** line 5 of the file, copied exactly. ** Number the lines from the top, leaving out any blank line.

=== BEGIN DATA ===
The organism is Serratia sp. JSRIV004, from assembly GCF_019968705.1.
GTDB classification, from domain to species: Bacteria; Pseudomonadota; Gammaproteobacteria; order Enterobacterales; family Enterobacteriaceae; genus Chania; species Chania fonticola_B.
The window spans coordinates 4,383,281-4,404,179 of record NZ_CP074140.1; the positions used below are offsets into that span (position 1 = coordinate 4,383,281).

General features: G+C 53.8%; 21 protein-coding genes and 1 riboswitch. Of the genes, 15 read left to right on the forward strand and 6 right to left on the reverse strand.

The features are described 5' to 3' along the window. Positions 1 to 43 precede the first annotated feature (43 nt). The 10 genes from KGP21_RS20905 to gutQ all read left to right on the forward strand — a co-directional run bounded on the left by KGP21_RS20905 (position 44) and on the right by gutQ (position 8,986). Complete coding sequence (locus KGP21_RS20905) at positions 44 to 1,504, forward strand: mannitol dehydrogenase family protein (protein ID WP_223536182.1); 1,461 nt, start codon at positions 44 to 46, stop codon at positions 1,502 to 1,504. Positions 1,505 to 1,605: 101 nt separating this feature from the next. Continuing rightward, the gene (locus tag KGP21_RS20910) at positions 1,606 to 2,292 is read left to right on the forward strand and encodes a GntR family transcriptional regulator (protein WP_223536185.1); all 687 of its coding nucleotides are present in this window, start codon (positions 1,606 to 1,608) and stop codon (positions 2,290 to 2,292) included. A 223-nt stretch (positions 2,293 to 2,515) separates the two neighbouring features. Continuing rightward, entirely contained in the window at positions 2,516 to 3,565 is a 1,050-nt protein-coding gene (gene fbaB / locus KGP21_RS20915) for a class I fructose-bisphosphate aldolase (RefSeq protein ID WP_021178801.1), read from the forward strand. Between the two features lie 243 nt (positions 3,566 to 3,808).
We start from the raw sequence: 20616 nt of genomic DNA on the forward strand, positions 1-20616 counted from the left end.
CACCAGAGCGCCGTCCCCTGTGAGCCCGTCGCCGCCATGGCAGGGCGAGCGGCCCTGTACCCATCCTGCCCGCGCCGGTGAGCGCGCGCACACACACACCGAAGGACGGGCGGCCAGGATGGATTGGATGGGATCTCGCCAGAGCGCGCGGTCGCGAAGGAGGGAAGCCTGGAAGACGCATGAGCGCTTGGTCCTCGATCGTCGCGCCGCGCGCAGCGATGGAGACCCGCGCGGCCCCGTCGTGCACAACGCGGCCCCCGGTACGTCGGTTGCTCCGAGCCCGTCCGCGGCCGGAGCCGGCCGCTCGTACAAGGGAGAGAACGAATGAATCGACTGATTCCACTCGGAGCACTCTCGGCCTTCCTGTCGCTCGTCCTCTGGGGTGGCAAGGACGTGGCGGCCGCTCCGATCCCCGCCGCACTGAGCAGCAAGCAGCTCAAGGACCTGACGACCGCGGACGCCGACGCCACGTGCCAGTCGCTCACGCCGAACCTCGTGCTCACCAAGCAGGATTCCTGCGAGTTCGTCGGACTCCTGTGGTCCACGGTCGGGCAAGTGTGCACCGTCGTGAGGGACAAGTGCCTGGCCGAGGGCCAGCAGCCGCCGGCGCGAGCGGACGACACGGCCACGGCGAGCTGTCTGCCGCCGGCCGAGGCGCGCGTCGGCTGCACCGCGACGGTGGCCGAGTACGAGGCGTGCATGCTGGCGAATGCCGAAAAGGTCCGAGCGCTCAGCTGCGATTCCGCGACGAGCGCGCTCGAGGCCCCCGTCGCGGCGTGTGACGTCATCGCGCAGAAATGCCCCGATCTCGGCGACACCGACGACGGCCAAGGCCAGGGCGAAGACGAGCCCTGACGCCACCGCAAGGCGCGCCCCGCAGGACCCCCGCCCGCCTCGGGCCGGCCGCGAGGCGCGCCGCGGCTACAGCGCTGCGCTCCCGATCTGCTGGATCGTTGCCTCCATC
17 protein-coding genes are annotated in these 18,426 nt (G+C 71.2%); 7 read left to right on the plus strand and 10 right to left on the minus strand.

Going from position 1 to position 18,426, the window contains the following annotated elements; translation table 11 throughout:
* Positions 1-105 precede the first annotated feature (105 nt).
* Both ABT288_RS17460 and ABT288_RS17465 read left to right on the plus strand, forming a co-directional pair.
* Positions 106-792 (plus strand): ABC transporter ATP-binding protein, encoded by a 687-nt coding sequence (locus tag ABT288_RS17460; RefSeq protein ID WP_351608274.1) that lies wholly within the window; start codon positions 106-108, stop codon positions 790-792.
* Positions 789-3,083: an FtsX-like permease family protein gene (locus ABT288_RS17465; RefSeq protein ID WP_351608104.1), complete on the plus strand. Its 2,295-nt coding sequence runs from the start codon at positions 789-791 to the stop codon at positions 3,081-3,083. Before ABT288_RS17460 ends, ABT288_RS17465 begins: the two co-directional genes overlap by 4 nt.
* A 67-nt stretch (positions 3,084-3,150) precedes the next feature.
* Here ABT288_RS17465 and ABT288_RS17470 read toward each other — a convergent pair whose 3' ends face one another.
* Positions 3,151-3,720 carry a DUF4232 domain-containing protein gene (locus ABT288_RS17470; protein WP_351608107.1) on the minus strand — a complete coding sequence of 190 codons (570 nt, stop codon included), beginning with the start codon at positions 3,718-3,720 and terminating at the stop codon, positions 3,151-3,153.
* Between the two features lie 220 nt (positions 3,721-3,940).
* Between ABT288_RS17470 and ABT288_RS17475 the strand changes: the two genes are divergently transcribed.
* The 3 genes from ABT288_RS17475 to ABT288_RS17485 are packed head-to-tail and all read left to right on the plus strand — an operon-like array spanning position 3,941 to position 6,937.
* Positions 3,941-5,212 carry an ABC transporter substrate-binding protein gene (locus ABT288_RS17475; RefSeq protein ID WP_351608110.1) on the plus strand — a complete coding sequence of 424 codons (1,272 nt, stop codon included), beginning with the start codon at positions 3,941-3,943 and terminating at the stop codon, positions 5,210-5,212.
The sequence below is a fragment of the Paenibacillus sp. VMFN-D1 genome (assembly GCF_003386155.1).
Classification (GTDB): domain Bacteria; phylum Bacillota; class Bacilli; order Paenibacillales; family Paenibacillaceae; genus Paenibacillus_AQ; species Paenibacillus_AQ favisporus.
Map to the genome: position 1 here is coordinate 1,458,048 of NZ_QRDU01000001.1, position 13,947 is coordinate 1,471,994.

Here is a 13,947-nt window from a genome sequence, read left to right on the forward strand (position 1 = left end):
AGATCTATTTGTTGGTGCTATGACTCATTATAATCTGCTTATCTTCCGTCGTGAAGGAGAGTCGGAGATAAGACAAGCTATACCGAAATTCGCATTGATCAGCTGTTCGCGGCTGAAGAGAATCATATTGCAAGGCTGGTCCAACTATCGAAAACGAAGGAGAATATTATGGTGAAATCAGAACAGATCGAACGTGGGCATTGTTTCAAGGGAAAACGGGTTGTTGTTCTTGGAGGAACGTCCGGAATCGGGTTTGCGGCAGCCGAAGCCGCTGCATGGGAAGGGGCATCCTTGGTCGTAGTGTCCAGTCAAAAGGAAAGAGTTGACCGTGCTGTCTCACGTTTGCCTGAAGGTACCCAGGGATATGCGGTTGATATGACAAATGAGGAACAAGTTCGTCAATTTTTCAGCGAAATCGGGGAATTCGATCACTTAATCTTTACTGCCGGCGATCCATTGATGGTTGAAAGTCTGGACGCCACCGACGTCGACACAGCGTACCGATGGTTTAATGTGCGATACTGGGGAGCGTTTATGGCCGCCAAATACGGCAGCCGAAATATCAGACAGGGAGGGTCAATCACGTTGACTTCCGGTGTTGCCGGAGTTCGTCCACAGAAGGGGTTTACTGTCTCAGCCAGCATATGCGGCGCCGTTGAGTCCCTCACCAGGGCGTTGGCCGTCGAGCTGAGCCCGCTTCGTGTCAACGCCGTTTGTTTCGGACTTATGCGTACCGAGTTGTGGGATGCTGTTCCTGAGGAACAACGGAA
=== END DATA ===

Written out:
The features are described 5' to 3' along the window. Positions 1 to 43 precede the first annotated feature (43 nt). The 10 genes from KGP21_RS20905 to gutQ all read left to right on the forward strand — a co-directional run bounded on the left by KGP21_RS20905 (position 44) and on the right by gutQ (position 8,986). Complete coding sequence (locus KGP21_RS20905) at positions 44 to 1,504, forward strand: mannitol dehydrogenase family protein (protein ID WP_223536182.1); 1,461 nt, start codon at positions 44 to 46, stop codon at positions 1,502 to 1,504. Positions 1,505 to 1,605: 101 nt separating this feature from the next. Continuing rightward, the gene (locus tag KGP21_RS20910) at positions 1,606 to 2,292 is read left to right on the forward strand and encodes a GntR family transcriptional regulator (protein WP_223536185.1); all 687 of its coding nucleotides are present in this window, start codon (positions 1,606 to 1,608) and stop codon (positions 2,290 to 2,292) included. A 223-nt stretch (positions 2,293 to 2,515) separates the two neighbouring features. Continuing rightward, entirely contained in the window at positions 2,516 to 3,565 is a 1,050-nt protein-coding gene (gene fbaB / locus KGP21_RS20915) for a class I fructose-bisphosphate aldolase (RefSeq protein ID WP_021178801.1), read from the forward strand. Between the two features lie 243 nt (positions 3,566 to 3,808).